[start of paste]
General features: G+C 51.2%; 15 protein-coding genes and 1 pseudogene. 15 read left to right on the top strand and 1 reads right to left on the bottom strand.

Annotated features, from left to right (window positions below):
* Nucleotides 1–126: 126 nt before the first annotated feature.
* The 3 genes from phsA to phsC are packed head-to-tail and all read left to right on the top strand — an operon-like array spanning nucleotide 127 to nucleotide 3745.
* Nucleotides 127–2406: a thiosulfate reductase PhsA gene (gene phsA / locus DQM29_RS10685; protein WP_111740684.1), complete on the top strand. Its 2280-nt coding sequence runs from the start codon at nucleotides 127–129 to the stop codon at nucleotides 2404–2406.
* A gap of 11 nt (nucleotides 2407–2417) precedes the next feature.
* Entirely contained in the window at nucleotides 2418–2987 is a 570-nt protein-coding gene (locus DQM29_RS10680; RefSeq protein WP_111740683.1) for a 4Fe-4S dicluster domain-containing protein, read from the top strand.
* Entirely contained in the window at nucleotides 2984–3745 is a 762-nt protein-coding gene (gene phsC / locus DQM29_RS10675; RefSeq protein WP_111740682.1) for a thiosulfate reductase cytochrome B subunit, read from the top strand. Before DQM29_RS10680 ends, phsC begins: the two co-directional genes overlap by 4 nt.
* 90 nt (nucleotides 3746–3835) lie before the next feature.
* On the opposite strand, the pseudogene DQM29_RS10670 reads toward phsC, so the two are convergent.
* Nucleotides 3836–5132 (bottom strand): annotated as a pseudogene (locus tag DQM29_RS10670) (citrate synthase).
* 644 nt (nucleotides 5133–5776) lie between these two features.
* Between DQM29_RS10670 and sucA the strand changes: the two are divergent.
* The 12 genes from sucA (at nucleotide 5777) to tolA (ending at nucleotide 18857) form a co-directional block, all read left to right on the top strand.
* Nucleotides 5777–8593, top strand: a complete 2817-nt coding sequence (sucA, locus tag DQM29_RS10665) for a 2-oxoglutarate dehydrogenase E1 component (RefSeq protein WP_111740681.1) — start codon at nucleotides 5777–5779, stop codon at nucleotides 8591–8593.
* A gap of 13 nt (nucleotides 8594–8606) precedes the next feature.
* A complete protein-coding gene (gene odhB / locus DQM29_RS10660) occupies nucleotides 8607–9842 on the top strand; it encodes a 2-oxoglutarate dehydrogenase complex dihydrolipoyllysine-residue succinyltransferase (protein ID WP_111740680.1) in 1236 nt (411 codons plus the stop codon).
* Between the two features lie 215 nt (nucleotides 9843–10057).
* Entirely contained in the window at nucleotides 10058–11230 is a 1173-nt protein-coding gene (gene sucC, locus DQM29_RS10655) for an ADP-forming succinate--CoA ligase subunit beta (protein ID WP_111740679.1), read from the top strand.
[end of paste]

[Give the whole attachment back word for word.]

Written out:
General features: G+C 51.2%; 15 protein-coding genes and 1 pseudogene. 15 read left to right on the top strand and 1 reads right to left on the bottom strand.

Annotated features, from left to right (window positions below):
* Nucleotides 1–126: 126 nt before the first annotated feature.
* The 3 genes from phsA to phsC are packed head-to-tail and all read left to right on the top strand — an operon-like array spanning nucleotide 127 to nucleotide 3745.
* Nucleotides 127–2406: a thiosulfate reductase PhsA gene (gene phsA / locus DQM29_RS10685; protein WP_111740684.1), complete on the top strand. Its 2280-nt coding sequence runs from the start codon at nucleotides 127–129 to the stop codon at nucleotides 2404–2406.
* A gap of 11 nt (nucleotides 2407–2417) precedes the next feature.
* Entirely contained in the window at nucleotides 2418–2987 is a 570-nt protein-coding gene (locus DQM29_RS10680; RefSeq protein WP_111740683.1) for a 4Fe-4S dicluster domain-containing protein, read from the top strand.
* Entirely contained in the window at nucleotides 2984–3745 is a 762-nt protein-coding gene (gene phsC / locus DQM29_RS10675; RefSeq protein WP_111740682.1) for a thiosulfate reductase cytochrome B subunit, read from the top strand. Before DQM29_RS10680 ends, phsC begins: the two co-directional genes overlap by 4 nt.
* 90 nt (nucleotides 3746–3835) lie before the next feature.
* On the opposite strand, the pseudogene DQM29_RS10670 reads toward phsC, so the two are convergent.
* Nucleotides 3836–5132 (bottom strand): annotated as a pseudogene (locus tag DQM29_RS10670) (citrate synthase).
* 644 nt (nucleotides 5133–5776) lie between these two features.
* Between DQM29_RS10670 and sucA the strand changes: the two are divergent.
* The 12 genes from sucA (at nucleotide 5777) to tolA (ending at nucleotide 18857) form a co-directional block, all read left to right on the top strand.
* Nucleotides 5777–8593, top strand: a complete 2817-nt coding sequence (sucA, locus tag DQM29_RS10665) for a 2-oxoglutarate dehydrogenase E1 component (RefSeq protein WP_111740681.1) — start codon at nucleotides 5777–5779, stop codon at nucleotides 8591–8593.
* A gap of 13 nt (nucleotides 8594–8606) precedes the next feature.
* A complete protein-coding gene (gene odhB / locus DQM29_RS10660) occupies nucleotides 8607–9842 on the top strand; it encodes a 2-oxoglutarate dehydrogenase complex dihydrolipoyllysine-residue succinyltransferase (protein ID WP_111740680.1) in 1236 nt (411 codons plus the stop codon).
* Between the two features lie 215 nt (nucleotides 9843–10057).
* Entirely contained in the window at nucleotides 10058–11230 is a 1173-nt protein-coding gene (gene sucC, locus DQM29_RS10655) for an ADP-forming succinate--CoA ligase subunit beta (protein ID WP_111740679.1), read from the top strand.